'stop' (PID 2300) exited with 0

Logging

The multilog program

If a servicedir S in the scan directory contains a subdirectory or symbolic link to directory named log, svscan will launch two supervise processes in parallel, one executing S/run as a child process, and the other executing S/log/run with its standard input (stdin) connected to S/run's standard output (stdout) by a pipe. If any of the two processes or their supervise parents stops running and is restarted, the same pipe is reused so that no data is lost. This allows per-service logging by having S/log/run execute a logger program. Bernstein daemontools and daemontools-encore packages provide such a logger: the multilog program. This type of logging works for programs that send messages to their standard error (stderr).

Daemontools-encore's supervise allows log to be an executable file instead of subdirectory or symlink to directory. In this case, the same supervise process will supervise both the 'main' service and the logger, and maintain the pipe between then. This is similar to having a subdirectory with a run file equivalent to the log file, and no start or stop files. The notify file of the 'main' service will be invoked with log as its first argument when the log process starts, exits or gets killed by a signal. The down and no-setsid files of the 'main' service also apply to the log process in this case.

multilog is invoked as multilog arg1 arg2 arg3 ..., and expects to read a sequence of newline-terminated lines of text from its standard input. The arguments arg1, arg2, arg3, ... make up a logging script that tells multilog what to do with them. Each argument specifies an action, actions are carried out sequentially in argument order.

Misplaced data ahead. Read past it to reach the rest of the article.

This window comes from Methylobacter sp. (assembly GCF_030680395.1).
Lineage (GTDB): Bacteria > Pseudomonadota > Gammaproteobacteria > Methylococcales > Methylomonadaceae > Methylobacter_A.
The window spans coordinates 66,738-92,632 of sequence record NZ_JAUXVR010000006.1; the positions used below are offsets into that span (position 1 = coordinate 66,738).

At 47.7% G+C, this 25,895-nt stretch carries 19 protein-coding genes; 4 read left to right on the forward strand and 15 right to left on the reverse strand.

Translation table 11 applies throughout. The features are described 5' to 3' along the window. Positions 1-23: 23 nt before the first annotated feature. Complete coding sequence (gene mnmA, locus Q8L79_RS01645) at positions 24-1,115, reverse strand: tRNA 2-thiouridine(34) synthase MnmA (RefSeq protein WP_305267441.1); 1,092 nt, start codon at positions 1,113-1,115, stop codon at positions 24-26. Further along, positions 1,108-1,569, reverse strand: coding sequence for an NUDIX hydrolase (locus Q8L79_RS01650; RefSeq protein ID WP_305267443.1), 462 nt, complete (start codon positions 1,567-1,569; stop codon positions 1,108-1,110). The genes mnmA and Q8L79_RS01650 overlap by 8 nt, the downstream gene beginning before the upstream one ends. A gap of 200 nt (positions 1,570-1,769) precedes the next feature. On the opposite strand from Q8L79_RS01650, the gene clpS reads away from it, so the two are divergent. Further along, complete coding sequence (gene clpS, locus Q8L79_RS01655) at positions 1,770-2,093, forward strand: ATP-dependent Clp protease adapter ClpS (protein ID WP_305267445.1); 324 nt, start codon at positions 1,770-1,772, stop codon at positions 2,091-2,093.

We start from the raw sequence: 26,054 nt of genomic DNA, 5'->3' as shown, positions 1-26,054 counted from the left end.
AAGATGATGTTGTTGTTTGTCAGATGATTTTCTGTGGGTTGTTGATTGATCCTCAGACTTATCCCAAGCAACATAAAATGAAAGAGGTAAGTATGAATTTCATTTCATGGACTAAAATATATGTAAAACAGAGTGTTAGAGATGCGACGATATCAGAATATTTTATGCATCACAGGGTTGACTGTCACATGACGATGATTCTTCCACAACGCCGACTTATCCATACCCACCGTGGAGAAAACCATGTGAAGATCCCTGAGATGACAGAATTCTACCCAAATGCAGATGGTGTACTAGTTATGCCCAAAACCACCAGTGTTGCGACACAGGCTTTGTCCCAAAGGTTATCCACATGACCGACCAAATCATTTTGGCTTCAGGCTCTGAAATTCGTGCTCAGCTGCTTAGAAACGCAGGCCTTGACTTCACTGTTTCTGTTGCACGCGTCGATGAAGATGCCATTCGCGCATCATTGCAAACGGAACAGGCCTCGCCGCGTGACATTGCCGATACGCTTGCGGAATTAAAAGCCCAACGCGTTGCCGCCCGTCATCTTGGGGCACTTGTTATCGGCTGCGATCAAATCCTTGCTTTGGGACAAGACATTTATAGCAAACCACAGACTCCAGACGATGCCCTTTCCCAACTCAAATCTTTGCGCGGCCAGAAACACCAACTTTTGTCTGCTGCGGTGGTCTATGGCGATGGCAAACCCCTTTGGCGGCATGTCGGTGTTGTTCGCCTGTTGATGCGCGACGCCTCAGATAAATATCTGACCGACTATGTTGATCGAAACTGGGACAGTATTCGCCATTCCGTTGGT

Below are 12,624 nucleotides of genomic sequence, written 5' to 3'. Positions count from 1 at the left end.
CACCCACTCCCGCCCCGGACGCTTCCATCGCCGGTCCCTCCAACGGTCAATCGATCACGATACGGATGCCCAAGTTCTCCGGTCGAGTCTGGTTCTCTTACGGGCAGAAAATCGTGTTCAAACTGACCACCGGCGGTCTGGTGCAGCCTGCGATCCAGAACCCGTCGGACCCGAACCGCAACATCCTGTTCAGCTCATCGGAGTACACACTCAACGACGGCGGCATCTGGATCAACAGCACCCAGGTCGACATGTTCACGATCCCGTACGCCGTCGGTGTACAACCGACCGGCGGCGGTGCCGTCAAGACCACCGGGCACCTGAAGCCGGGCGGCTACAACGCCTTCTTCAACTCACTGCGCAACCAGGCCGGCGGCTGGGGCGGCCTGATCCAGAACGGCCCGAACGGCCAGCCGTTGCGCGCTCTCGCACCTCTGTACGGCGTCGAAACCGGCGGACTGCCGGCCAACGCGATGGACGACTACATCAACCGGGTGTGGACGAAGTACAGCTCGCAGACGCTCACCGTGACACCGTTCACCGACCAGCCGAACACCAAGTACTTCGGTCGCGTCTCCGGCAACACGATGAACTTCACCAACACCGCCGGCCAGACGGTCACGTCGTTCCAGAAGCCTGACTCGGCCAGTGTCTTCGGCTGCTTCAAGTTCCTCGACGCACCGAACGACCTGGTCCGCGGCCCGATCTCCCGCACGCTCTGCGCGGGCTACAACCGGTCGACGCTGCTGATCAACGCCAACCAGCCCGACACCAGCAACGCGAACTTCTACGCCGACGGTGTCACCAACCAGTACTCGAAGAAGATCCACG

The simplest form of multilog invocation is multilog dir, where dir starts with a dot ('.') or a slash ('/'): it is interpreted as a pathname specifying an automatically rotated logging directory (or logdir). The logdir contains control files used by multilog, a current log file named current, and may also contain a set of old log files. The current log file contains a selection of the lines read by multilog, possibly modified by other actions specified in the logging script, and old log files are produced by rotations: when current approaches a certain maximum size, its contents are copied to a another file, after some optional processing, and current is emptied. Old log file have names beginning with '@', continuing with a timestamp in external TAI64N format showing when the file was finished, and ending with either .s or .u. The .s files are files that have been completely processed and safely written, i.e. files produced by a complete rotation. The .u files, if any, are files created by an incomplete rotation, they are not completely processed and may be truncated. Rotations respect line boundaries, i.e. old log files will always contain whole lines. Also, to avoid indefinite accumulation of old log files, if, after completing a rotation, their number exceeds a certain value, multilog deletes the oldest log file (the file with the smallest TAI64N timestamp). The default maximum size of a current file is 99999 bytes, and the default maximum number of old log files is 10. A rotation can be forced by sending multilog a SIGALRM signal. If it is running as a supervised process, the svc program can be used to do that (see controlling supervised processes).

Some other actions recognized by multilog in a logging script are:

  • + (plus sign) and - (minus sign) followed by a pattern: By default, multilog logs all the lines read from its standard input without modifications; these actions allow selection and deselection of lines, respectively, based on the specified pattern. Because all lines are initially selected, + actions are only effective after a - action that deselects some lines first. The pattern uses the shell's notation for matching strings, and must match whole lines (i.e. partial matching doesn't count), with the following restrictions:
    • Berstein daemontools' multilog only treats asterisks ('*') as special characters in the pattern: they match any string, including the null string, that does not include the next character in pattern instead of the POSIX behaviour of matching the greatest possible number of characters that still allows the remainder of the pattern to match the line, and cannot be escaped with a backslash ('\').